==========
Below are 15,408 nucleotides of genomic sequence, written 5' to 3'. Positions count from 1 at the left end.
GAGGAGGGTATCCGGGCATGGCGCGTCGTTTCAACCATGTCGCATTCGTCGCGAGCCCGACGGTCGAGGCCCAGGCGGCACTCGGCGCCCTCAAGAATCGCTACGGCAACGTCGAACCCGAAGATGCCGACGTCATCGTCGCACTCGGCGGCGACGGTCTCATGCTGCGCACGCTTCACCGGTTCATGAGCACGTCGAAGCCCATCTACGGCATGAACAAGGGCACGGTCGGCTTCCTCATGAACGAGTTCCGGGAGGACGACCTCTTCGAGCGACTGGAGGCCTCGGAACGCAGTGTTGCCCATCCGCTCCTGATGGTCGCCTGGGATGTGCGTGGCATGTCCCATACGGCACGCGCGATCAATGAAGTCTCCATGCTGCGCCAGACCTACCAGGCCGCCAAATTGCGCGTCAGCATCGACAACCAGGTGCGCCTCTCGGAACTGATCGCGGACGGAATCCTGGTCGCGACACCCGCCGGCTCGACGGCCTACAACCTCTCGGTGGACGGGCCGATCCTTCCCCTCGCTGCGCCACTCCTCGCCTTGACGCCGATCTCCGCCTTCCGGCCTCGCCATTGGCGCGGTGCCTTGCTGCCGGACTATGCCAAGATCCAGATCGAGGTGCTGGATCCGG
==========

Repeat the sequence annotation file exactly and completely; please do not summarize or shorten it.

Below are 15,408 nucleotides of genomic sequence, written 5' to 3'. Positions count from 1 at the left end.
GAGGAGGGTATCCGGGCATGGCGCGTCGTTTCAACCATGTCGCATTCGTCGCGAGCCCGACGGTCGAGGCCCAGGCGGCACTCGGCGCCCTCAAGAATCGCTACGGCAACGTCGAACCCGAAGATGCCGACGTCATCGTCGCACTCGGCGGCGACGGTCTCATGCTGCGCACGCTTCACCGGTTCATGAGCACGTCGAAGCCCATCTACGGCATGAACAAGGGCACGGTCGGCTTCCTCATGAACGAGTTCCGGGAGGACGACCTCTTCGAGCGACTGGAGGCCTCGGAACGCAGTGTTGCCCATCCGCTCCTGATGGTCGCCTGGGATGTGCGTGGCATGTCCCATACGGCACGCGCGATCAATGAAGTCTCCATGCTGCGCCAGACCTACCAGGCCGCCAAATTGCGCGTCAGCATCGACAACCAGGTGCGCCTCTCGGAACTGATCGCGGACGGAATCCTGGTCGCGACACCCGCCGGCTCGACGGCCTACAACCTCTCGGTGGACGGGCCGATCCTTCCCCTCGCTGCGCCACTCCTCGCCTTGACGCCGATCTCCGCCTTCCGGCCTCGCCATTGGCGCGGTGCCTTGCTGCCGGACTATGCCAAGATCCAGATCGAGGTGCTGGATCCGG